However, due to complex topography and the uneven placement of weather stations [9,10], it becomes very difficult to acquire reliable data [11]. In the Pamir-Allay Mountains in Tajikistan, there are also similar limitations to acquiring precipitation data due to the infrequent or uneven installation of weather stations. Therefore, additional reliable and consistent sources of precipitation information need to be explored. In the future, it is expected that the SBPD will overcome the sparseness of precipitation data [11,12]. Although the SBPD provides continuous information related to precipitation, it is very important to assess its performance before direct application [12]. Many SBPDs have been introduced, which are freely available on their official websites [10,13]. SBPD now uses an improved precipitation estimation method. The rugged surface and in situ climatic conditions forces us to evaluate the performance of the latest SBPD (IMERG, TRMM, PERSIANN-CDR, and PERSIANN-CSS) over the dense gauge network to overcome the limitation of precipitation data. Moreover, Tajikistan is prone to natural disasters such as floods, avalanches, landslides, extreme temperatures, and droughts. Such events damage and destroy land, crops, and infrastructure, reducing sources of income and affecting the livelihoods of people. Recent research has shown that the lack of gauge data availability or scarcity is the main cause of the paucity of studies on the effects of climate change. Therefore, it becomes critical to explore different sources of precipitation products in developing countries, especially the rugged surface causing the uneven distribution of gauge networks [6]. Moreover, the literature review indicated that the detailed performance analysis of the latest SBPD (IMERG, TRMM, PERSIANN-CDR, and PERSIANN-CSS) at multiple spatiotemporal scales over the Pamir-Alay Mountains of Central Asia (Tajikistan) has not yet been conducted. Therefore, this study is evaluated to fill this major research gap. Moreover, the Ministry of Energy and Water Resources of the Republic of Tajikistan is planning to develop many hydrological structures (dams, spillways) over the entire country. According to a literature assessment, the lack of in situ meteorological stations has made it difficult to use their data for a variety of hydro-meteorological applications in the Tajikistan area [14,15]. Therefore, this study was carried out to evaluate and compare the error characteristics of four SBPD (IMERG, TRMM, PERSIANN-CDR, and PERSIANN-CSS) with observations from the available meteorological stations in the Tajikistan region. This will be the first performance analysis of the four SBPD (IMERG, TRMM, PERSIANN-CDR, and PERSIANN-CSS) over the limited gauge network of Tajikistan.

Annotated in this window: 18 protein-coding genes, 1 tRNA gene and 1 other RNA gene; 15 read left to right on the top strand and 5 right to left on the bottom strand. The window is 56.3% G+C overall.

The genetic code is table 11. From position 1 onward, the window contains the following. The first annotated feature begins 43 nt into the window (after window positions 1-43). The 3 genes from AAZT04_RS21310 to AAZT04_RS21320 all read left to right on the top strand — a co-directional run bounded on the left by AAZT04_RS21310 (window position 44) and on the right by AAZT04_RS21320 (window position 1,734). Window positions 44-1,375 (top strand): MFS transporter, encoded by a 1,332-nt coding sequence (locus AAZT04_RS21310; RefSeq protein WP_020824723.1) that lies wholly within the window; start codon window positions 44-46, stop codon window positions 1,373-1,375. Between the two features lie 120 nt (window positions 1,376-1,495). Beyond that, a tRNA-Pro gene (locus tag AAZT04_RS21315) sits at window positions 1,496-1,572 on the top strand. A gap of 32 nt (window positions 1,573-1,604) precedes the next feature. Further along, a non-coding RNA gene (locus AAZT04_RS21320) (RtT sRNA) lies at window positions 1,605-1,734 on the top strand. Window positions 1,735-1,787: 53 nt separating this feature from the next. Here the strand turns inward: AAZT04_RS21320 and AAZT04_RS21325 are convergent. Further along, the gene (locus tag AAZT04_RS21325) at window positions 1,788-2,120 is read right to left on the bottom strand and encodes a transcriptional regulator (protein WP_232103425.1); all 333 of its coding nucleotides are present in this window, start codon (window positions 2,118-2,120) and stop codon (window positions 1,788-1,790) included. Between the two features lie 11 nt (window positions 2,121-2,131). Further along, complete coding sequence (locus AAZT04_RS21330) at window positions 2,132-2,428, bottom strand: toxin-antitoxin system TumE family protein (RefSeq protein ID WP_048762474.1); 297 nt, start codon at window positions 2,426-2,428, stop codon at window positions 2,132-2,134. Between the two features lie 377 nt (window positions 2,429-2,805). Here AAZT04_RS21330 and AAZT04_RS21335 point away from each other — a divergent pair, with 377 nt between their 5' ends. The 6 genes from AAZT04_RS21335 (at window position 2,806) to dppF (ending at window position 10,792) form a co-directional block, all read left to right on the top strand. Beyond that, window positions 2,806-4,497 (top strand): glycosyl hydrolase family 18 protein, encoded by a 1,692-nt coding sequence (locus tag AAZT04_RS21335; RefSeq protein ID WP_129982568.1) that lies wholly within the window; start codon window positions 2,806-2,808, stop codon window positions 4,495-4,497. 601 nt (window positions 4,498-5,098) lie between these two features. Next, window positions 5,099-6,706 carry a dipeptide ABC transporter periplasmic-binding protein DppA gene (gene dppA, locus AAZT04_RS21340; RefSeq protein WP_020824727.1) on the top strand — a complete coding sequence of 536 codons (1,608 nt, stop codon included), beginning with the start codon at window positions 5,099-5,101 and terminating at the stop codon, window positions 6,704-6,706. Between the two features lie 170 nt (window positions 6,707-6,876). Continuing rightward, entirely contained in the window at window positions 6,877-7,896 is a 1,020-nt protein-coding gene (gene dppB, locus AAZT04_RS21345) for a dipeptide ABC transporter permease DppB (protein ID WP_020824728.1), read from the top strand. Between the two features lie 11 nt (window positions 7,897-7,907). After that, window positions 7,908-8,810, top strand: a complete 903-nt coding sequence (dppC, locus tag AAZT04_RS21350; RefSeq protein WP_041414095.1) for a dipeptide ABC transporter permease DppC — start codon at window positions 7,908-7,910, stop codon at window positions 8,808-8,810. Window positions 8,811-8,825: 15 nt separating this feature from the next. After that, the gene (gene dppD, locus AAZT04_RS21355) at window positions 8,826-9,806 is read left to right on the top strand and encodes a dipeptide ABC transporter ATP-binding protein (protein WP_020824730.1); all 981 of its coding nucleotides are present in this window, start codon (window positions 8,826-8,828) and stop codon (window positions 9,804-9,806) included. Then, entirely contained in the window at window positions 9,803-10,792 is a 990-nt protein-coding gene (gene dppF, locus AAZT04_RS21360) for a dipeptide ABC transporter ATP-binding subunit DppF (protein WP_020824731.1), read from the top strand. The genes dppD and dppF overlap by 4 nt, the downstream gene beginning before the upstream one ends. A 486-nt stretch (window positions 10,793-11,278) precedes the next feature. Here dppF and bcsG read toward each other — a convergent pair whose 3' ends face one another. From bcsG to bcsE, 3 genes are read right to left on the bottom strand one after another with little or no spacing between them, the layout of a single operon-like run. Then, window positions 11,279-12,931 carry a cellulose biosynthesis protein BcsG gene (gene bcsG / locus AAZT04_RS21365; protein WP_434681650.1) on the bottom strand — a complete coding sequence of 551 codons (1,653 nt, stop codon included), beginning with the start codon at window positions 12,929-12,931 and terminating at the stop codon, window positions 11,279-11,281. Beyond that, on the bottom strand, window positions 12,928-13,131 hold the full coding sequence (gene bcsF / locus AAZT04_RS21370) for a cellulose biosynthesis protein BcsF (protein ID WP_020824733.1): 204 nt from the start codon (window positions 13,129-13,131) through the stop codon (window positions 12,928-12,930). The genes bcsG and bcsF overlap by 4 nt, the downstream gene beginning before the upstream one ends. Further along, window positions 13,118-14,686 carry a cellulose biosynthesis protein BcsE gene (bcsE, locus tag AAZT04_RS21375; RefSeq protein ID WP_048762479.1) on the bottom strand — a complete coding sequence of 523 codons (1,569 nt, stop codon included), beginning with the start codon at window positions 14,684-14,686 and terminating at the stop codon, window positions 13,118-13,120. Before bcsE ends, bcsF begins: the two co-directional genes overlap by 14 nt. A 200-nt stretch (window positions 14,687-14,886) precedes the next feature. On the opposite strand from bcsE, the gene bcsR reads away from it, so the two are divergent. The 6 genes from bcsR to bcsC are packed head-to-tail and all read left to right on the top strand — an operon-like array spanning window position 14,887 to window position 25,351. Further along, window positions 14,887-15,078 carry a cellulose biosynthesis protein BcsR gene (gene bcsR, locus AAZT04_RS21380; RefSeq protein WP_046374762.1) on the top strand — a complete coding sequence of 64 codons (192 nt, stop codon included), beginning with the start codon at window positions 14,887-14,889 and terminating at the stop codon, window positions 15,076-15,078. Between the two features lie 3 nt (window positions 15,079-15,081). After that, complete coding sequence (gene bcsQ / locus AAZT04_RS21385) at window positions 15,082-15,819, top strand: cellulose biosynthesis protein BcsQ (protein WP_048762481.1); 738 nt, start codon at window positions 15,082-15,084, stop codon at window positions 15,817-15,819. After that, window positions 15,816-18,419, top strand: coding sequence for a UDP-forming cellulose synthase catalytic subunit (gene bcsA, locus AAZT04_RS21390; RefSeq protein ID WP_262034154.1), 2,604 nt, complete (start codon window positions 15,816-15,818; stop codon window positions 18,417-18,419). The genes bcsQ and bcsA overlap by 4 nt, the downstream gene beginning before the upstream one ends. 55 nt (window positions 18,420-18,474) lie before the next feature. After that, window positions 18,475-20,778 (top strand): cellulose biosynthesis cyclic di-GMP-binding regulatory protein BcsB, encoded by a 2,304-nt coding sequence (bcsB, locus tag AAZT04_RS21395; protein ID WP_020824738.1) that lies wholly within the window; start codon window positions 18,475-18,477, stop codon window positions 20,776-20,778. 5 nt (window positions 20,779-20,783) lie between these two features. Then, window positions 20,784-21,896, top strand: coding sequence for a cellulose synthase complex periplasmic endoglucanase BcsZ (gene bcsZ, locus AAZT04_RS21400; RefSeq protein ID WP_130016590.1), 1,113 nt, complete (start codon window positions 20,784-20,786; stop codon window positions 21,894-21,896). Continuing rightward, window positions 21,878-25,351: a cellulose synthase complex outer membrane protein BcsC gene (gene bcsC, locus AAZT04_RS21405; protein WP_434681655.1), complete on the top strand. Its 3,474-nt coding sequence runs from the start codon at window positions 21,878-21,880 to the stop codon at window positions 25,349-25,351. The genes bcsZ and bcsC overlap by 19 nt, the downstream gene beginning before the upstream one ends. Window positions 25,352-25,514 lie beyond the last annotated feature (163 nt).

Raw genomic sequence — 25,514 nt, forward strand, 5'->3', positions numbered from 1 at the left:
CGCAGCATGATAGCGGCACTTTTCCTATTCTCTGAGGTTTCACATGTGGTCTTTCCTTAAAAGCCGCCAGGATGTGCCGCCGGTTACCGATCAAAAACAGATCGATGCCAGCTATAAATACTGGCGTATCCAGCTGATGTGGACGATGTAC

Today, SBPD uses signals from infrared (IR) and microwave (MW) sensors to feed an advanced precipitation estimating algorithm, which produces reliable data on a fine spatiotemporal scale [16]. The many SBPDs for a variety of hydro-climatic applications are available from organizations (NASA and JAXA) [9]; IMERG and TRMM are two examples of these datasets [17]. Additionally, the products in the Precipitation Estimation from Remotely Sensed Information using Artificial Neural Network PERSIANN-CDR and CCS can combine data from IR and MW sensors to produce continuous precipitation estimations [18,19,20]. In the past, several scholars have validated the SBPD’s accuracy to gauge estimations of precipitation in various domains of the world; for instance, Anjum et al. [12] evaluated PERSIANN’s products along with CHIRPS and SM2Rain. Similarly, many hydrologists have evaluated the performance of many SBPDs in different regions of the world, such as in Asia [14,15,19,20,21,22,23,24,25,26], Europe [4], Austria [10], Australia [27,28], China [7,17,26,29], and Pakistan [5,6,11,12,26].
Among the considered SBPD, PERSIANN-CCS has cloud categorization system customizable initializations [21]. The variable threshold technique used in PERSIANN-CCS, as opposed to the conventional approach, permits the identification and isolation of cloud computing spots [22]. Using information from the Global Precipitation Measurement (GPM) satellite constellation, the IMERG product offers uninterrupted estimates of precipitation. It offers quasi-global coverage and has a resolution of 0.25. The IMERG offers different forms of products (early run, late run, and final run) [10]. Previously, many researchers have analyzed the performance of many SBPDs in different parts of the world [10,23]. The findings showed the common conclusion that the accuracy of precipitation datasets mainly depends upon the in situ topographical and climatic conditions [24]. Therefore, it is very important to evaluate the performance of SBPD. The findings of this investigation will be extremely helpful to algorithmic developers, meteorologists, hydrologists, SBPD data consumers, water conservation practices, and Tajikistan policymakers.